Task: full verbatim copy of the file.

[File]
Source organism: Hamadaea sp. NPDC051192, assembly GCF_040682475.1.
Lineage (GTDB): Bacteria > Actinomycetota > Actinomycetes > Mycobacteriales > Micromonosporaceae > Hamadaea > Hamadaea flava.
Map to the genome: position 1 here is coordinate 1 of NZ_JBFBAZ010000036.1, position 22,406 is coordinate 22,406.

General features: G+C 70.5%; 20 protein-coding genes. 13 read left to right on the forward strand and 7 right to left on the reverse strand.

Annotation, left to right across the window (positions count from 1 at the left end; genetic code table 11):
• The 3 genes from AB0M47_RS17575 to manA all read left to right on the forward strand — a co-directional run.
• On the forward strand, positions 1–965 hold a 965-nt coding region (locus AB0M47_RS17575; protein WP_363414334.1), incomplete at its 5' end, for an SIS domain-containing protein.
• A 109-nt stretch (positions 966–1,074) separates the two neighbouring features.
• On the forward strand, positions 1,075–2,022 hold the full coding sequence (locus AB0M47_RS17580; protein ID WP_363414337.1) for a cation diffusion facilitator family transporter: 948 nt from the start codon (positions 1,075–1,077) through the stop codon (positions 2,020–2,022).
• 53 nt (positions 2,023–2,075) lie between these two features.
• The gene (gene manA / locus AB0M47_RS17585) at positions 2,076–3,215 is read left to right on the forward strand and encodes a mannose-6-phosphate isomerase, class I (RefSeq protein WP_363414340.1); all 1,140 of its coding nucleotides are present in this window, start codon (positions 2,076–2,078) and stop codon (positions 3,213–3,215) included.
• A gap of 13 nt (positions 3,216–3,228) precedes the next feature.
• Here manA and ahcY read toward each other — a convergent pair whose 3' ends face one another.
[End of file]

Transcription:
Source organism: Hamadaea sp. NPDC051192, assembly GCF_040682475.1.
Lineage (GTDB): Bacteria > Actinomycetota > Actinomycetes > Mycobacteriales > Micromonosporaceae > Hamadaea > Hamadaea flava.
Map to the genome: position 1 here is coordinate 1 of NZ_JBFBAZ010000036.1, position 22,406 is coordinate 22,406.

General features: G+C 70.5%; 20 protein-coding genes. 13 read left to right on the forward strand and 7 right to left on the reverse strand.

Annotation, left to right across the window (positions count from 1 at the left end; genetic code table 11):
• The 3 genes from AB0M47_RS17575 to manA all read left to right on the forward strand — a co-directional run.
• On the forward strand, positions 1–965 hold a 965-nt coding region (locus AB0M47_RS17575; protein WP_363414334.1), incomplete at its 5' end, for an SIS domain-containing protein.
• A 109-nt stretch (positions 966–1,074) separates the two neighbouring features.
• On the forward strand, positions 1,075–2,022 hold the full coding sequence (locus AB0M47_RS17580; protein ID WP_363414337.1) for a cation diffusion facilitator family transporter: 948 nt from the start codon (positions 1,075–1,077) through the stop codon (positions 2,020–2,022).
• 53 nt (positions 2,023–2,075) lie between these two features.
• The gene (gene manA / locus AB0M47_RS17585) at positions 2,076–3,215 is read left to right on the forward strand and encodes a mannose-6-phosphate isomerase, class I (RefSeq protein WP_363414340.1); all 1,140 of its coding nucleotides are present in this window, start codon (positions 2,076–2,078) and stop codon (positions 3,213–3,215) included.
• A gap of 13 nt (positions 3,216–3,228) precedes the next feature.
• Here manA and ahcY read toward each other — a convergent pair whose 3' ends face one another.